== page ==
Note : The Board of Directors Here at Spo-Reflections questioned this entry: why was I writing it?  They accepted my answer it was not scandalous, or used the word ‘rubbish. This seemed to confuse but satisfy them there was nothing outrageous therein. 

I’ve always been interested in medical history, particularly epidemics. Not only do I find the scientific aspects interesting but I am also intrigued with the sociology and psychology of each scourge. Like a stencil, people’s response to a plague goes through predictable stages; all our scientific advancement and alleged sophistication does not alter it.  What differs – and what I find fascinating – is each epidemic’s quirks.

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I recently finished a course on the history of WWI, which included a lecture on The Spanish Flu of 1918. Influenza is a fascinating tale*.  What makes it even more curious as plagues go it isn’t much remembered. It did not get into our collective memory, as did “The Great Mortality” (commonly called The Black Death of 1348).

 

It killed maybe ~ 5% of the world’s population hitting everywhere, not just Europe.  It killed more people in one year than The Black Death did in a decade; in 24 months it killed more people than AIDS killed in 24 years.  That’s pretty amazing.  It mostly killed ‘young healthy people’ rather than the elderly, the typical victims of viruses. Yet it doesn’t rouse emotions.  The 1918 influenza had bad timing – and bad PR. People were focused rather on the end of WWI and what that entailed.  Governments all over the world curtailed public information about it, lest people panic**.  The deaths of young people were already ‘old hat’ after four years of WWI. The announcements of flu victims were often listed with the war dead, leading to confusion as to cause of death.  Then, the virus pooped out, and it didn’t emerge again.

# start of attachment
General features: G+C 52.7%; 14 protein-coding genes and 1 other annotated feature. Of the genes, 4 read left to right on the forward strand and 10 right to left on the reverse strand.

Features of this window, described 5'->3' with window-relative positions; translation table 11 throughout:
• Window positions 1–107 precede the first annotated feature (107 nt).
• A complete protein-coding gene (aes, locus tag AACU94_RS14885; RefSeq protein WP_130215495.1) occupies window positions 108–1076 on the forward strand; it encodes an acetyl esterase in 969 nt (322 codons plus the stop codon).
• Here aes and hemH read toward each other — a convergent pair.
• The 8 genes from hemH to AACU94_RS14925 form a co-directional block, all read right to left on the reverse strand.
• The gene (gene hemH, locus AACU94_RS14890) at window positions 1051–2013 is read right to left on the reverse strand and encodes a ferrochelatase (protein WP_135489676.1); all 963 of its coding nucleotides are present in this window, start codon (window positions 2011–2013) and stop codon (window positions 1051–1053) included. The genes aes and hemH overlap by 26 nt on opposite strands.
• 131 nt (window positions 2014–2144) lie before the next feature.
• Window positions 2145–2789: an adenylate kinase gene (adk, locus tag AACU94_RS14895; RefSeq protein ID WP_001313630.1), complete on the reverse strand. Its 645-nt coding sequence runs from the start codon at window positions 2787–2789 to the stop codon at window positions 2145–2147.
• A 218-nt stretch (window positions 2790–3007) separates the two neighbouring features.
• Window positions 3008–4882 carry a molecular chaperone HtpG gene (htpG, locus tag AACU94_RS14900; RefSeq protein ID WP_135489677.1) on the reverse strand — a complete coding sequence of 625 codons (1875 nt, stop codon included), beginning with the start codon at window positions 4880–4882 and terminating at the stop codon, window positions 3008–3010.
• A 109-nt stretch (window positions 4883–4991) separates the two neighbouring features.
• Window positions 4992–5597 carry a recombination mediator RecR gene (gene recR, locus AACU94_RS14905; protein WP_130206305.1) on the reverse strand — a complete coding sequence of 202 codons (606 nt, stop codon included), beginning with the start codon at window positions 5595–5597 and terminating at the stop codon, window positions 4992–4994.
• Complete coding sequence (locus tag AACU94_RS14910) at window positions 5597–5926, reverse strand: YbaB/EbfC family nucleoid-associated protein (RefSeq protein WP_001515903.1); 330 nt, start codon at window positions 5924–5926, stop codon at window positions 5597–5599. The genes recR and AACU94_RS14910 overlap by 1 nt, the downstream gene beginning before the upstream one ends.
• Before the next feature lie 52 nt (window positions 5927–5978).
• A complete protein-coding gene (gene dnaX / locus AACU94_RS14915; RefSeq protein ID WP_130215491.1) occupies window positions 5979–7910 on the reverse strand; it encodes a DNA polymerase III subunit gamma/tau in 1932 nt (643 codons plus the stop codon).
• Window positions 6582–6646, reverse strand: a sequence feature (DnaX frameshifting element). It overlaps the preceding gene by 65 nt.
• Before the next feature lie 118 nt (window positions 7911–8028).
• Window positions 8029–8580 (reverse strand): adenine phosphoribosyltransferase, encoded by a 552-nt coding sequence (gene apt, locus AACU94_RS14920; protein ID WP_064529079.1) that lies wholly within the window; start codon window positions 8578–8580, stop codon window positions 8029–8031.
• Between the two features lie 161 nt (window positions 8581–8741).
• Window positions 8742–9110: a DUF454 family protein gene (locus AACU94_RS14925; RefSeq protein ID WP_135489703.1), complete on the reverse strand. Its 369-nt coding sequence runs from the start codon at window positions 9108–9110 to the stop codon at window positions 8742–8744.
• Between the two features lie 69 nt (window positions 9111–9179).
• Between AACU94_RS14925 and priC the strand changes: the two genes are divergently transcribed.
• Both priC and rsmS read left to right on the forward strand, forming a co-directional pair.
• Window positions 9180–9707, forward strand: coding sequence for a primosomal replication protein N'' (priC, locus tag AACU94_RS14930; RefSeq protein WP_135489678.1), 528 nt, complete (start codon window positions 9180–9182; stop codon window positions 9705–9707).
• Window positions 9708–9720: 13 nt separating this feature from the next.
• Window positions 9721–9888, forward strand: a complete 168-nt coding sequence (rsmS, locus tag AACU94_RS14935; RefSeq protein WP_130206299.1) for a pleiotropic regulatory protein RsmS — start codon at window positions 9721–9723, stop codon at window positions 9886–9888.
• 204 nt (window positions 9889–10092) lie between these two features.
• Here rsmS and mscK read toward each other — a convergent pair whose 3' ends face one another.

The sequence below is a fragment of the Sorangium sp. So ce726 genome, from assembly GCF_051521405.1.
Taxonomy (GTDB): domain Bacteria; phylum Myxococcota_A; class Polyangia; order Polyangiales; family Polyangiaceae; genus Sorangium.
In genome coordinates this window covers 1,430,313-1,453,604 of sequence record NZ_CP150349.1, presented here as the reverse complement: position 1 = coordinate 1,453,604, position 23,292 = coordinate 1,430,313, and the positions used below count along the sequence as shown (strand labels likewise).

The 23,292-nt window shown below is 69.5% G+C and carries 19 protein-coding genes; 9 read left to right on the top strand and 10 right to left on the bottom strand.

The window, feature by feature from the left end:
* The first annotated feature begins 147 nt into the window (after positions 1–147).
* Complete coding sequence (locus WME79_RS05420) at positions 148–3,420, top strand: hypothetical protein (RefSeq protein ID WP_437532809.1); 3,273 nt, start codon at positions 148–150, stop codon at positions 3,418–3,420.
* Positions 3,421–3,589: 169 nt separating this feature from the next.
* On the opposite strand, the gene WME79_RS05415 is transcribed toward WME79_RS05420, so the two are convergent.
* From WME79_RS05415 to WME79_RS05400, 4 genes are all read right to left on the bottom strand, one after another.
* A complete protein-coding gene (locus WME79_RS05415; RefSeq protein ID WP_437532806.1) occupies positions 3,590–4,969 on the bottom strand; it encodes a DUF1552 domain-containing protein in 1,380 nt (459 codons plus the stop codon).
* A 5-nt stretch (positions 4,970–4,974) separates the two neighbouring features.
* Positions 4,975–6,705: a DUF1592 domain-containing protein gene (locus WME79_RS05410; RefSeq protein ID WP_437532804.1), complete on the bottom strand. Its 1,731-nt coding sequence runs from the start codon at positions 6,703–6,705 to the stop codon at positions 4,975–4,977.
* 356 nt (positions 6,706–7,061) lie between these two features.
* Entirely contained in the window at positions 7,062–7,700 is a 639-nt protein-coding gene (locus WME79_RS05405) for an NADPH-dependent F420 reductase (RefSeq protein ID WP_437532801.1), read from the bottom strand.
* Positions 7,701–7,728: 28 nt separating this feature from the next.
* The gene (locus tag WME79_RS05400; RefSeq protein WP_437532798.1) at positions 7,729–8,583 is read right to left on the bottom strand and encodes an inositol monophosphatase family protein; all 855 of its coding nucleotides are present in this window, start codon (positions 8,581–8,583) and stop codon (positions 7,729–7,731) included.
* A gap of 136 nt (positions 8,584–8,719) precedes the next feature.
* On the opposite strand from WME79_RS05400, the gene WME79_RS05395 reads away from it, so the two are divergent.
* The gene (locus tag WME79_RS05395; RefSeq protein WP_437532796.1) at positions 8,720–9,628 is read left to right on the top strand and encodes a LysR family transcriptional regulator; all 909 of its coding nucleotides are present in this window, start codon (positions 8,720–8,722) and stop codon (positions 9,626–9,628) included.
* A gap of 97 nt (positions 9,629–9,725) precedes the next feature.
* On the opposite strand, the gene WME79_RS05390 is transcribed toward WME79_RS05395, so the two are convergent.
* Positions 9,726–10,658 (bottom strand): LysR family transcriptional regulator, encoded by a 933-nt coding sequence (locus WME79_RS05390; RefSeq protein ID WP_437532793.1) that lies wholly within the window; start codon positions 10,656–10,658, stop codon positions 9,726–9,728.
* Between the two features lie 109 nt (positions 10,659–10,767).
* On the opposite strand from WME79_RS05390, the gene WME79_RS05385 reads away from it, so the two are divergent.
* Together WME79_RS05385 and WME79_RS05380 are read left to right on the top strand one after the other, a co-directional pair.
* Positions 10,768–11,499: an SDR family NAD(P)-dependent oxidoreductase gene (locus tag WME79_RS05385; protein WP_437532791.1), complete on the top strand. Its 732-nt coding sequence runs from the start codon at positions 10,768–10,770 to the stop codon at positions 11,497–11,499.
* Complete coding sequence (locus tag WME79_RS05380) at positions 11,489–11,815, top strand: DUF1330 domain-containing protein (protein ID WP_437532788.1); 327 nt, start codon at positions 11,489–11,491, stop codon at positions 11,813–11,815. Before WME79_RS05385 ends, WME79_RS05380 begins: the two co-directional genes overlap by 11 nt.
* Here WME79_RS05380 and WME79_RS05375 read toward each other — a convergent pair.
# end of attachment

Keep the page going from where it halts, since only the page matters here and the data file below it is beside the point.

It’s too bad it didn’t get into our memories, for every year we play dodge ball with the next round of flu. People now feel having flu can’t be all that bad. Thanks to the internet, conspiracy folks have prevailed into the belief flu shots are at least useless and at most evil, a racket between government and pharmaceutical industry.  It’s just a matter of time when we get something like 1918.  Worse, we won’t react any saner or different than our predecessors.

 

*To me, anyway.

**Except in Spain, where the actual numbers of cases were not hidden, so it looked like there were more fatalities in Spain. Thus the name “Spanish Flu”.  It is another example of no good deed going unpunished.

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